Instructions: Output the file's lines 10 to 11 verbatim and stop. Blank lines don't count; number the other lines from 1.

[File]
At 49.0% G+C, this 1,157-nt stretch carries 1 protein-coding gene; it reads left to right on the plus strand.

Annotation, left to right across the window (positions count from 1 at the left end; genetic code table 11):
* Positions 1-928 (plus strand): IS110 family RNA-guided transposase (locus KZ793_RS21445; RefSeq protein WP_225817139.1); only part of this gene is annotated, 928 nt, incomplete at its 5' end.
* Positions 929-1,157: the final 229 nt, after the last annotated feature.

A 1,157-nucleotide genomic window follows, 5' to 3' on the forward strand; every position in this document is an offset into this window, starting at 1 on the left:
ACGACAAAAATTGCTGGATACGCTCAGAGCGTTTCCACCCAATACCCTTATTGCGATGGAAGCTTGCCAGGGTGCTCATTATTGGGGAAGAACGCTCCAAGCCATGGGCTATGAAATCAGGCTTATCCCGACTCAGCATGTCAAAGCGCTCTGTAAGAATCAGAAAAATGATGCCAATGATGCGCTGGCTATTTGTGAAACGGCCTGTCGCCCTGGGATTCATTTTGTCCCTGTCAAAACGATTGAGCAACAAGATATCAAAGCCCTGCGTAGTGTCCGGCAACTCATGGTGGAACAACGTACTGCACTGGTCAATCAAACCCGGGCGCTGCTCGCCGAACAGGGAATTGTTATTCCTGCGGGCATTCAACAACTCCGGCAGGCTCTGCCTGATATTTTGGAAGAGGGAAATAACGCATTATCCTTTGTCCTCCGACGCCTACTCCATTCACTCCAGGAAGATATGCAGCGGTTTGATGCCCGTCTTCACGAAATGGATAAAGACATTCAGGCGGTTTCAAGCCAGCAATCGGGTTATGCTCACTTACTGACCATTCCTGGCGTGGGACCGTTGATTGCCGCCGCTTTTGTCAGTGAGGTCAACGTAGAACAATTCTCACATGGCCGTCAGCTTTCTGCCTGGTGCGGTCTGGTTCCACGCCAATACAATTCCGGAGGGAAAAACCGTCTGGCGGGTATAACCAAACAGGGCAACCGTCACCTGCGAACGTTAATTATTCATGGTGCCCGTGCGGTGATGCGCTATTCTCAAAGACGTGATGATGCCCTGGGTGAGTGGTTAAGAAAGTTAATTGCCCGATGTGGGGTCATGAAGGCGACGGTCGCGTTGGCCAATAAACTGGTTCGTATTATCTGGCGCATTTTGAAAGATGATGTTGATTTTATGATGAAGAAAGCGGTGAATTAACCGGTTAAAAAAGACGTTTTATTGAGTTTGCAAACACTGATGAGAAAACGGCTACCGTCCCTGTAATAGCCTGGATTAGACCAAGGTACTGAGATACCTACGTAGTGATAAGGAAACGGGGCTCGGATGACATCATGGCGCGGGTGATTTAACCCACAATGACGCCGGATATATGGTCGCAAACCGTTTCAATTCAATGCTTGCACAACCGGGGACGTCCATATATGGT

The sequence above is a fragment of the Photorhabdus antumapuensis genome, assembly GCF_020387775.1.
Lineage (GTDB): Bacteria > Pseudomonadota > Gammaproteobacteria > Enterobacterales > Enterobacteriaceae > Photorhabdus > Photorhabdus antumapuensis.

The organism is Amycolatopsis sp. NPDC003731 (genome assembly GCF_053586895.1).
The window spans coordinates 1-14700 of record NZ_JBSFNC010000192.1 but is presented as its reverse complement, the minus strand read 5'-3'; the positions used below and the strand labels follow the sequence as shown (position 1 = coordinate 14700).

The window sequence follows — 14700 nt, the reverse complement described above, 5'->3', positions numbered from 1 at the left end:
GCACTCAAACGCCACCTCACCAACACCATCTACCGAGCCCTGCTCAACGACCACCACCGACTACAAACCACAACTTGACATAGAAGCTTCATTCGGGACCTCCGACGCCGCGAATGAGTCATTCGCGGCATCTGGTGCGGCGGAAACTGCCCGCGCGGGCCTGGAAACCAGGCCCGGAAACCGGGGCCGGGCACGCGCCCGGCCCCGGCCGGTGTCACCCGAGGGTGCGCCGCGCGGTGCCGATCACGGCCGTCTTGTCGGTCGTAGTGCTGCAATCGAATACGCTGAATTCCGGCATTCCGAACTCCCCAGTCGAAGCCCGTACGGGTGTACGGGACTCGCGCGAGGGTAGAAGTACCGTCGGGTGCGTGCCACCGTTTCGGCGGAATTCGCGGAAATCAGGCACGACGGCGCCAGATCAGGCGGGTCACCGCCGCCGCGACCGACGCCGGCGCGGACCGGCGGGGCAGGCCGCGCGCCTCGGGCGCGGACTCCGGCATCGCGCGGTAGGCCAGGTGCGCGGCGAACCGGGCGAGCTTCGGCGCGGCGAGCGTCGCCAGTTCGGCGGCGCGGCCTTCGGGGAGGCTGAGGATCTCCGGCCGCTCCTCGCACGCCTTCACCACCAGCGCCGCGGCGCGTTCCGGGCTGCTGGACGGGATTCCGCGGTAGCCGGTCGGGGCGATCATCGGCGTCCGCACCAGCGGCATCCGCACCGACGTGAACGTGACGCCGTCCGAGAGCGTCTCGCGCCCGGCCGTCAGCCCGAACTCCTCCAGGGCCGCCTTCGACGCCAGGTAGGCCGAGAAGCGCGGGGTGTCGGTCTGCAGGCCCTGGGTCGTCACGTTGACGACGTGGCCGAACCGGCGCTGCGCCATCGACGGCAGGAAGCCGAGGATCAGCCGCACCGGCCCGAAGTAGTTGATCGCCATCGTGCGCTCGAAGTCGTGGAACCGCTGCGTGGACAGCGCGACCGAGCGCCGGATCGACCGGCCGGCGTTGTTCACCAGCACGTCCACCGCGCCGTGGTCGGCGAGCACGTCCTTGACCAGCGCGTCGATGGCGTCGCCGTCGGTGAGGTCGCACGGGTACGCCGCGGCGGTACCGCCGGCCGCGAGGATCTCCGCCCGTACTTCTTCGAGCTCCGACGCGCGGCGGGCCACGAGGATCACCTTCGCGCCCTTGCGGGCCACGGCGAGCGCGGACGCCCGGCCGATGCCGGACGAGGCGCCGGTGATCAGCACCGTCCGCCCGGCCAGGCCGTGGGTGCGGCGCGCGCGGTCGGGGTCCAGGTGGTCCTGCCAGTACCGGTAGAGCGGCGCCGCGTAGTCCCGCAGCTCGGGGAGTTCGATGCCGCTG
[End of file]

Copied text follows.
The window spans coordinates 1-14700 of record NZ_JBSFNC010000192.1 but is presented as its reverse complement, the minus strand read 5'-3'; the positions used below and the strand labels follow the sequence as shown (position 1 = coordinate 14700).

The window sequence follows — 14700 nt, the reverse complement described above, 5'->3', positions numbered from 1 at the left end: